“If you’re like most micromanagers, you probably don’t even know that you’re doing it,” the Harvard Business Review reports.
Most micromanagers think that they are legitimately helping or saving time. But the truth is, micromanagers only add to the dysfunction of their company and ramp up tensions.
It’s incredibly easy to overstep bounds and become overbearing, especially among financial professionals and other solo entrepreneurs who may have built their business from the ground up.
But how can you tell if you’ve crossed the line from being a leader to being a micromanager? Most employees (that value their jobs) aren’t going to come out and tell you.
If you find yourself saying some variation of these five things, it may be a sign that you’ve slipped into micromanagement.
1. “It’s not how I would have done it.”
Micromanagement habits are born out of fear. Managers fear that their employees will make them look foolish in front of their clients or other stakeholders. They’re afraid to let employees find their own way to accomplish a goal. Failure is not an option for them.
In fairness, sometimes there is a black-and-white way to accomplish something, such as for compliance. But with most business tasks, there’s a lot more nuance. As a manager or business owner, you have to accept that not every employee will function the same way as you.
If you can open up and focus on the results instead of the process, then it’s possible that your employees will find a more efficient way of doing things. That way you can work together on improving the system, instead of their individual processes.
2. “It’s good, but not great.”
Winston Churchill once said, “Perfection is the enemy of progress.”
There’s a difference between setting the bar high and setting it impossibly high. This is where good communication comes in. Try to be as specific as possible with your employees about what you are looking for in each task. Share examples of what others are doing, but give them the freedom to find what works best for them.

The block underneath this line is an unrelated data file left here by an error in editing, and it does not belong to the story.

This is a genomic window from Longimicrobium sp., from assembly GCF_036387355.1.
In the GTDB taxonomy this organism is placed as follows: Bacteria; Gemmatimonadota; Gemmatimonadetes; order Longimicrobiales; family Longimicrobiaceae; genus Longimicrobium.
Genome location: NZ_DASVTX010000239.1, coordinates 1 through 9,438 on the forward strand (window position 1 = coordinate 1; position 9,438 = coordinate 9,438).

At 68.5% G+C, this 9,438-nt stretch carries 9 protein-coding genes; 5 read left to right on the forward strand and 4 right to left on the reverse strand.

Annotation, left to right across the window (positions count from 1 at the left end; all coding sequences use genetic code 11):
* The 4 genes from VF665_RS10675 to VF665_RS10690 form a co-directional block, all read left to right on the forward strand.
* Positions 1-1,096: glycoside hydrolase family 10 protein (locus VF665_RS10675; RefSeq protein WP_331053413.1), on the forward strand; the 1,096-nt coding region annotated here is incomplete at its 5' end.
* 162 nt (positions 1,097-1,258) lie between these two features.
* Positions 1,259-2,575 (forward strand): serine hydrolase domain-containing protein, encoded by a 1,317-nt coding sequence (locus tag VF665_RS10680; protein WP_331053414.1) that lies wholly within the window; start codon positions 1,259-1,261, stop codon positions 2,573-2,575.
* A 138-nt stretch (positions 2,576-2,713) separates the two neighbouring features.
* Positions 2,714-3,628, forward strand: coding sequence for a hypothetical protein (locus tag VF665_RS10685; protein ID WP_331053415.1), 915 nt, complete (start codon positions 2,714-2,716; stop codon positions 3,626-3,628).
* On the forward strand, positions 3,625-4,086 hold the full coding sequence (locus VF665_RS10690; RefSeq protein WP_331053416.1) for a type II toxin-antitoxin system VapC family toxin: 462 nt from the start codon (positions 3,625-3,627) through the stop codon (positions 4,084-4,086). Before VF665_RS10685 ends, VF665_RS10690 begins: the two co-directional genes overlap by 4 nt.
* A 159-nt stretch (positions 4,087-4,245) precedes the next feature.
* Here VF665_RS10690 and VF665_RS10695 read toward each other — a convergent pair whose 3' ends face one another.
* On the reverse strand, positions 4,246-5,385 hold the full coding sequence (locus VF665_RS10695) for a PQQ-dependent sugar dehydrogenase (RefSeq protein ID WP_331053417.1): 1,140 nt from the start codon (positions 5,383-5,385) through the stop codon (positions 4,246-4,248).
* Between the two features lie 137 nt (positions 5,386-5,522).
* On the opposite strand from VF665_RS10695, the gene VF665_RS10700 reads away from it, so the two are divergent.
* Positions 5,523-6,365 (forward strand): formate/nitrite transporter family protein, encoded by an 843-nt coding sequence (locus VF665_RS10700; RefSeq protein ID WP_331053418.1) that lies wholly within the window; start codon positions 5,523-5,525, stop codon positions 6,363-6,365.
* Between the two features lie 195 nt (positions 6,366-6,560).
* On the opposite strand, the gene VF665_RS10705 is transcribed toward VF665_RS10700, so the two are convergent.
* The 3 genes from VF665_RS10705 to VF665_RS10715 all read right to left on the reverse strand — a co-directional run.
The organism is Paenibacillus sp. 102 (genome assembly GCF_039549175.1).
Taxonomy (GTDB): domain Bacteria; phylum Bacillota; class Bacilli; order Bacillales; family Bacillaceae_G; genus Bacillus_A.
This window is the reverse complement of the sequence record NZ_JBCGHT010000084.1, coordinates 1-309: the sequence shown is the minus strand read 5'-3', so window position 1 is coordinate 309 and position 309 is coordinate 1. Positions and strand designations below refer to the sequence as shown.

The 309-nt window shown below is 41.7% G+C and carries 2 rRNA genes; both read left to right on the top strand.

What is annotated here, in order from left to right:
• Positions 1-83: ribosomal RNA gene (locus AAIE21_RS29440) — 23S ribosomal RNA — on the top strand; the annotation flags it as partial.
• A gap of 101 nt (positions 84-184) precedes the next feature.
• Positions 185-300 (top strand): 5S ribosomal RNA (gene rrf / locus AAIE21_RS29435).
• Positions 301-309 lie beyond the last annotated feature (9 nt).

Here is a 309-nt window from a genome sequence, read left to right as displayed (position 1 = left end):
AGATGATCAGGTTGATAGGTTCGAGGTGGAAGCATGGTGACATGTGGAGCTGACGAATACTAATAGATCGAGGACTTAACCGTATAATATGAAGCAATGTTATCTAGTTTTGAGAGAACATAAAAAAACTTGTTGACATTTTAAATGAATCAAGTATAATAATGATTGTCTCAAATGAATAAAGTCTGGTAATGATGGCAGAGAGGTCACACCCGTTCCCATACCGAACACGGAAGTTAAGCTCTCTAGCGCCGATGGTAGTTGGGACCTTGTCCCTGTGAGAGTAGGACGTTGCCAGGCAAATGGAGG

3. “Pay attention to the details.”
If you find yourself hyper-focused on the nitty-gritty details of each project, you’re almost certainly micromanaging. You aren’t a teacher grading a paper red pen in hand, ready to ding a student for any mistake. You’re a leader. It’s your job to guide, not to scold.
4. “What’s your status?”
If you demand frequent check-ins, it communicates a lack of trust. It’s best practice to schedule a meeting once or twice a week to check-in and leave your employee be in between.
A high-priority project may need daily updates. If that’s the case, ask your employees to update you with beginning-of-day or end-of-day emails. And don’t start endless email chains back and forth. Be concise and let your employee get on with it.
5. “Make sure you CC me on emails.”
Nothing destroys morale like insisting on being included on every single email thread. It’s even worse if you override your employee by replying to a thread when you haven’t been asked to.
Let your employees know to CC you if an issue or pressing matter comes up. Otherwise, let them do the talking.
What to do instead
What should you do instead of micromanaging? Build an environment of trust and be willing to let your employees fail, at least at first. There may be some growing pains, but if you are willing to endure, you’ll end up with a team you can depend on who respects you as a leader.
For more about leadership
- Stop being a micromanager — Learn how to end “helicopter management.”
- Read “Build an environment of trust by following three steps” — This article is from the MDRT Hiring Guide, where you’ll find a wealth of information about hiring, compensating and managing employees and teams.
- Watch “Let go and lead” — Find out how to empower and motivate employees by becoming a leader, not a micromanager.
- Read “Build an engaged firm” — Two Top of the Table qualifiers share the effective engagement tools that helped their agency gain recognition as one of the best places to work. Audio is also available for this Annual Meeting session.